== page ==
X-rays and scans can fail to differentiate hip pathology from lumbar spinal stenosis: Two case reports
- Department of Orthopaedics and Spine, Private Practice, Jaypee Hospital, Noida, Uttar Pradesh,
- Departments of Neurosurgery Nanoori Hospital, Seoul, Republic of Korea,
- Department of Ortho-Spine Surgery, Sir Ganga Ram Hospital, New Delhi, India,
- Department of Neurosurgery, University of Michigen, Michigen, United States,
- Departments of Orthopaedics, Nanoori Hospital, Seoul, Republic of Korea,
- Medical School, Medical School University of Debrecen, Debrecen, Hungary.
Departments of Neurosurgery Nanoori Hospital, Seoul, Republic of Korea,
DOI:10.25259/SNI_173_2019Copyright: © 2019 Surgical Neurology International This is an open-access article distributed under the terms of the Creative Commons Attribution-Non Commercial-Share Alike 4.0 License, which allows others to remix, tweak, and build upon the work non-commercially, as long as the author is credited and the new creations are licensed under the identical terms.
How to cite this article: Ravindra Singh, Hyeun-Sung Kim, Nitin Adsul, Osama Nezar Kashlan, Sung Woon Oh, Jung Hoon Noh, Soeng Cheol Moon, Chang Hwan Park, Il Tae Jang, Seong Hoon Oh. X-rays and scans can fail to differentiate hip pathology from lumbar spinal stenosis: Two case reports. 23-Aug-2019;10:165
How to cite this URL: Ravindra Singh, Hyeun-Sung Kim, Nitin Adsul, Osama Nezar Kashlan, Sung Woon Oh, Jung Hoon Noh, Soeng Cheol Moon, Chang Hwan Park, Il Tae Jang, Seong Hoon Oh. X-rays and scans can fail to differentiate hip pathology from lumbar spinal stenosis: Two case reports. 23-Aug-2019;10:165. Available from: http://surgicalneurologyint.com/surgicalint-articles/9592/
Background: Occasionally, hip pathologies may present alone or combined with lumbar spine pathology, especially lumbar stenosis. Although the history and clinical examination may help differentiate between the two, hip X-rays alone without accompanying magnetic resonance imaging (MRI) studies may prove unreliable.
Case Descriptions: Case 1 – A 72-year-old male presented with the sudden onset of severe back and left posterior thigh pain. Straight leg raising test was positive at 70° (right) and 60° (left), and he had left lower extremity numbness and weakness. The lumbar MRI showed L5-S1 spinal stenosis. Although X-rays of both hips were negative, the MRI showed bilateral femoral neck fractures. He underwent screw fixation of the hip fractures and later underwent endoscopic decompression of the spinal stenosis. Case 2 – A 35-year-old male presented with low backache and right hip pain of 1 month’s duration. The neurological examination was normal, except for positive straight leg raising bilaterally at 60°. The spine MRI was normal. However, despite negative X-ray of both hips, the hip MRI revealed avascular necrosis (AVN) of both femoral heads requiring subsequent orthopedic management.
Conclusion: Hip pathology may mimic lumbar spinal stenosis. In the two cases presented, plain X-rays failed to document hip fractures (case 1) and AVN (case 2), respectively, both of which were later diagnosed on MRI studies.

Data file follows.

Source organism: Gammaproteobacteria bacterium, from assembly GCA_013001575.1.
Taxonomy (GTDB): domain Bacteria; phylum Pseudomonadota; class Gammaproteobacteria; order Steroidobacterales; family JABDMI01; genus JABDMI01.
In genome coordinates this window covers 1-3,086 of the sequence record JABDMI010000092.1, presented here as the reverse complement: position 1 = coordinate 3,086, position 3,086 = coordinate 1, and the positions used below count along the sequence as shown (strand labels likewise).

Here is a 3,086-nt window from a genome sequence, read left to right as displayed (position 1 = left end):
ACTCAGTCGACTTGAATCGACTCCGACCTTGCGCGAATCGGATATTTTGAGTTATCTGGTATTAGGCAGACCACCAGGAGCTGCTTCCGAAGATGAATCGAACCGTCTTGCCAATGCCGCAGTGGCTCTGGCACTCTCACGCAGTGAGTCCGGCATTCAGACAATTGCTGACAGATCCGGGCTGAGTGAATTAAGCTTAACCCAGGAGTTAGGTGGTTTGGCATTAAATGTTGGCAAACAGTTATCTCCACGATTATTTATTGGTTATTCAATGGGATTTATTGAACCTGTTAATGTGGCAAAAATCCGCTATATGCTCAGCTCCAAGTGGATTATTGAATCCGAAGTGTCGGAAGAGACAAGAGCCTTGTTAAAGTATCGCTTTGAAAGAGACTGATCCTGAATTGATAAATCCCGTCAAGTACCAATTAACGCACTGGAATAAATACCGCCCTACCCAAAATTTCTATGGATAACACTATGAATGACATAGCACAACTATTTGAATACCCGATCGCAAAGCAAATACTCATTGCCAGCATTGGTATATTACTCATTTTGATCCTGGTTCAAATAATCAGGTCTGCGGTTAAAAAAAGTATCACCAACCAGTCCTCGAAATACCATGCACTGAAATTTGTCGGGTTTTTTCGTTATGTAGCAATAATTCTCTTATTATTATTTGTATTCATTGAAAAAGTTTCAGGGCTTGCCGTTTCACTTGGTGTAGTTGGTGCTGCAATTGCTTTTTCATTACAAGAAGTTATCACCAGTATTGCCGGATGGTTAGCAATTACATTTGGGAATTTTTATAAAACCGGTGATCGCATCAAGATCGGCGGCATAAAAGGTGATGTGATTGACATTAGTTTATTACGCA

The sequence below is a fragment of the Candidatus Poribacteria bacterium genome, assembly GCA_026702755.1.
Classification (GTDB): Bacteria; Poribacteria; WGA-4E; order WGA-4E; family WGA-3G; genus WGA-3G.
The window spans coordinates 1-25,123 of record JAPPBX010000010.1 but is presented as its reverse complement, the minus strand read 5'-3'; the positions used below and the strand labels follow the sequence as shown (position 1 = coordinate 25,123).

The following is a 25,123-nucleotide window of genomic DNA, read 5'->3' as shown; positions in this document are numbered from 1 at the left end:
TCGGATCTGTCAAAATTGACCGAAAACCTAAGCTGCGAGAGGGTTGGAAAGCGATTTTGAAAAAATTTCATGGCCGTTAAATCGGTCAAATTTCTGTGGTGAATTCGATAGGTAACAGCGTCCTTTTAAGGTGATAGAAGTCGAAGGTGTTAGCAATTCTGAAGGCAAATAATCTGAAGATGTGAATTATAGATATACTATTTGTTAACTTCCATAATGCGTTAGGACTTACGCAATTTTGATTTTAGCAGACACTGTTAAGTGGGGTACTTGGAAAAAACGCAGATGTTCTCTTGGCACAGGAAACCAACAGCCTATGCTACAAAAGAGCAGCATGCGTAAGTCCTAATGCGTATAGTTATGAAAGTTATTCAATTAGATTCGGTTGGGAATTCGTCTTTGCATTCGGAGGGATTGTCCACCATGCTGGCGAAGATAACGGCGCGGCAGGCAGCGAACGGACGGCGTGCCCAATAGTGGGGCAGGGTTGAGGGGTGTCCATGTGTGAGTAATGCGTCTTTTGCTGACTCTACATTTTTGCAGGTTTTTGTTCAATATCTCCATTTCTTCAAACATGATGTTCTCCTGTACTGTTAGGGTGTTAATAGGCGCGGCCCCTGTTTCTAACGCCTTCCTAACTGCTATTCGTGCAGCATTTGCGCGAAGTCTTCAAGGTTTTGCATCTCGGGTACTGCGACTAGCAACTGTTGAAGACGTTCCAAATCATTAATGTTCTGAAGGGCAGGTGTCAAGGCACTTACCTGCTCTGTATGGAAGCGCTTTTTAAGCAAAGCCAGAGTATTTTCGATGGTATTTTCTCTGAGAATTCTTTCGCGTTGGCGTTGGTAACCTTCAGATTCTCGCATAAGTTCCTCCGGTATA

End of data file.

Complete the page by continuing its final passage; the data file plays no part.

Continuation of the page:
Keywords: Avascular necrosis, Backache, Femoral head, Fracture, Hip, Neck of femur, Spinal stenosis, Spine
Some patients with what appears to be lumbar spinal stenosis, with/without positive magnetic resonance imaging (MRI) studies, may have hip disease. However, hip X-rays alone may fail in certain circumstances, to document hip significant pathology. Here, we present two such cases, in which bilateral femoral head fractures (case 1) and avascular necrosis (AVN) (case 2) were missed on X-rays alone but ultimately diagnosed on MRI examinations.
A 72-year-old male presented with the sudden onset of severe back (visual analog scale [VAS] 10) and the left posterior thigh pain (VAS score 7) following a fall 2 months ago. Straight leg raising test was positive on the right at 70º and 60º on the left; findings also included a partial left foot drop (dorsiflexion 3/5) with L5 hyperesthesias. The lumbar MR showed L5-S1 stenosis [
A 35-year-old male patient presented with low backache and right hip pain (VAS 7) of 1 month’s duration following an insignificant traumatic event. Straight leg raising test was positive at 60° bilaterally, but the neurological examination was normal. Both spine X-rays and the lumbar MRI were normal. X-rays of both hips were negative, but the MRI of studies showed Ficat Stage I of AVN of both femoral heads [
Differentiation between hip and spine pathology may sometimes be difficult.[
Hip disease “missed” on X-rays alone but diagnosed with MR
As demonstrated in the two cases presented, X-rays alone may have “missed” hip pathology. In both cases, hip fractures and AVN were diagnosed on MRI scans.[
Hip disease can mimic spinal stenosis. In certain cases, hip X-rays may be negative, but hip MR scans may be warranted to document other significant hip pathology as in these two cases involving bilateral hip fractures and AVN, respectively.
The authors certify that they have obtained all appropriate patient consent forms. In the form, the patient has given his consent for his images and other clinical information to be reported in the journal. The patients understand that their names and initials will not be published and due efforts will be made to conceal their identity, but anonymity cannot be guaranteed.
There are no conflicts of interest.
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